The Fundamental Values of Bitcoin : Interview with John Vallis ②

Interview Date : 23th March 2021

Should a portfolio be diverse or not?

I’m of two minds about this, and I think this is where everyone’s situation comes into consideration, like ages, and what are your unique circumstances, lifestyle, etc. I think bitcoin is the most asymmetric opportunity anyone alive today, and perhaps ever, has ever seen. Paradoxically, I also see it as the most conservative investment one can make today. In my mind, that warrants a majority allocation. Of course, it may be prudent to hedge your bets in some way, but that’s beyond my area of opinion really.

Many often use gold as the ‘safe hedge’, and I think this is potentially quite dangerous and counterproductive. As far as monetary competition is concerned, I think gold will largely be demonetized over the next decade, which is a crazy thing to say because we’ve used that as a store of value for over 5000 years. 

But we have to remember that we used horses as transportation for over 10000 years. In the early 1900s, cars, and horses coexisted for a time. The people on the horses were saying “cars are dirty” “they’re loud and clunky” and “they don’t do well in the mud” or “you need roads for them.” Nevertheless, the car was a technology that could be upgraded and improved but the horse wasn’t. So over time, the car improved; it got less clunky, got better in the mud, it got less stinky. Then the infrastructure to make it even more efficient, like roads and such, was further developed. So, it was a constantly upgrading technology that overcame the previous solution to the problem of transportation. 

I think the same thing is going to happen with gold and Bitcoin, and over the next 10 years, gold will lose a lot of its monetary premium to Bitcoin. Then gold will be what it should be; a useful industrial metal. It has lots of industrial uses and the costs will come down to use it in that way. Therefore, it’ll start to be used in more industrial applications.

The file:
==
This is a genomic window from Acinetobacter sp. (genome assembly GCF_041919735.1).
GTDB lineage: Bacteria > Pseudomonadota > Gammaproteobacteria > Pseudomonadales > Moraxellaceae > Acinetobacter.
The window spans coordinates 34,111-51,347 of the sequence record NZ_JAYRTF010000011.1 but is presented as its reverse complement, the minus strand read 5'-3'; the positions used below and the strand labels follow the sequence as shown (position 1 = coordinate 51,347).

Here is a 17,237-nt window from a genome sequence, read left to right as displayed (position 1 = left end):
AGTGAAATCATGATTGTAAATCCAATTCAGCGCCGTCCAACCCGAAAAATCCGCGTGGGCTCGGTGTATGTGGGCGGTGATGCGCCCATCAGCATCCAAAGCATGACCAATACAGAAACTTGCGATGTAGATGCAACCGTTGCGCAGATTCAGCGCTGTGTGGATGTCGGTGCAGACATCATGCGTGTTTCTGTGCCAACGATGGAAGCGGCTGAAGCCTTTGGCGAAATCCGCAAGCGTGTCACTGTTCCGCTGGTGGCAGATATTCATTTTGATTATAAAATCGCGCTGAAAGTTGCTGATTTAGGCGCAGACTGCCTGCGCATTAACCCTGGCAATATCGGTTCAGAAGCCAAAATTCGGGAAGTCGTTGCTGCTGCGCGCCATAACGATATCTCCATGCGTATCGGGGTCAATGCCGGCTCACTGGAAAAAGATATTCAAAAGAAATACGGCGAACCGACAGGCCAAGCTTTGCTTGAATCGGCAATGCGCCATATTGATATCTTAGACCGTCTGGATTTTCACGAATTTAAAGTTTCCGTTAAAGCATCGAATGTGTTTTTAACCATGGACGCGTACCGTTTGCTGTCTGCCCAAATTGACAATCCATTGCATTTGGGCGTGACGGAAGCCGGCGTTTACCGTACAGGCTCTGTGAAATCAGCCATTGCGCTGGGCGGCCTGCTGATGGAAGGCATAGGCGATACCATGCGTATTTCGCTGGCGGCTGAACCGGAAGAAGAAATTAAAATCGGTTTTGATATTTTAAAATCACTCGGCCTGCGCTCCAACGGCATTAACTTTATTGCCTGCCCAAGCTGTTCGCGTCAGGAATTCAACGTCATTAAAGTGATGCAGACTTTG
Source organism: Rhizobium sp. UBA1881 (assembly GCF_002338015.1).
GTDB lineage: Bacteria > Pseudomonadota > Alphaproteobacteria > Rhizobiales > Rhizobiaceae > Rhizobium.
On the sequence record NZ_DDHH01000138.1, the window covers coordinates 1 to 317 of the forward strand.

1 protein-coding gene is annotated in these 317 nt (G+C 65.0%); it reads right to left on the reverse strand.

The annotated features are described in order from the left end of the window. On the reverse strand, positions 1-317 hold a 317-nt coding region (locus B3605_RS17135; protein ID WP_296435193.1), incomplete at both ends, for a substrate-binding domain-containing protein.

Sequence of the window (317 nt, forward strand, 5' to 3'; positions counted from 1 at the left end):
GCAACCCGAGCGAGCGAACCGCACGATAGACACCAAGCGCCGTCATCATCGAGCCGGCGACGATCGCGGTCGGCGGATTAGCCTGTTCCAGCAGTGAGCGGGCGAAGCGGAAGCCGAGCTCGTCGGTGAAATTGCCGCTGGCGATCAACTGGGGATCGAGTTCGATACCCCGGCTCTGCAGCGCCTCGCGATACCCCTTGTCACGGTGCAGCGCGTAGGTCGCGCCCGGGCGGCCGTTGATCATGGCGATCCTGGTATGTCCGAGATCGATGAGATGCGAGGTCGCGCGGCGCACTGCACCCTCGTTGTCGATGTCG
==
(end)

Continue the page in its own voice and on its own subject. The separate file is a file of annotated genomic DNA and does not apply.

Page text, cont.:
How will people in cultures where Gold is used as jewelry and status react to this shift?

Part of the reason why gold is jewelry is that it’s valuable. When it becomes less valuable, people won’t want to adorn themselves with it as much, because it doesn’t communicate the same thing by wearing a lot of it. 

Now, it’s a very opportune time to make the switch because gold hasn’t demonetized yet. It hasn’t had a great year in light of everything that’s happened, but it’s near its all-time highs. So, now is the perfect time to sell it all in and convert it to Bitcoin. If you don’t, it’s going to be a difficult circumstance, similar to the way silver fared in China over 100 years ago when China was on a silver standard. So, as much as you may like the shininess and as difficult as it may be, the prudent move in light of the environment we’re currently in is to sell precious metals for bitcoin.

What kind of upgrades are there to Bitcoin?

There are upgrades all the time to Bitcoin, but there are two elements to this; the things that you upgrade because it makes everything more useful and efficient, and the things that make Bitcoin what it is that you don’t ever touch. Many people fail to understand that Bitcoin and all cryptocurrencies are special because of how they fundamentally are.  Once you change it you lose what’s special about it. One of the things that are special about Bitcoin is its aspect of immutability, and if you agree that you can change some of the core and most important aspects of it, then you open the door to change anything in any cryptocurrency forever and lose its magic.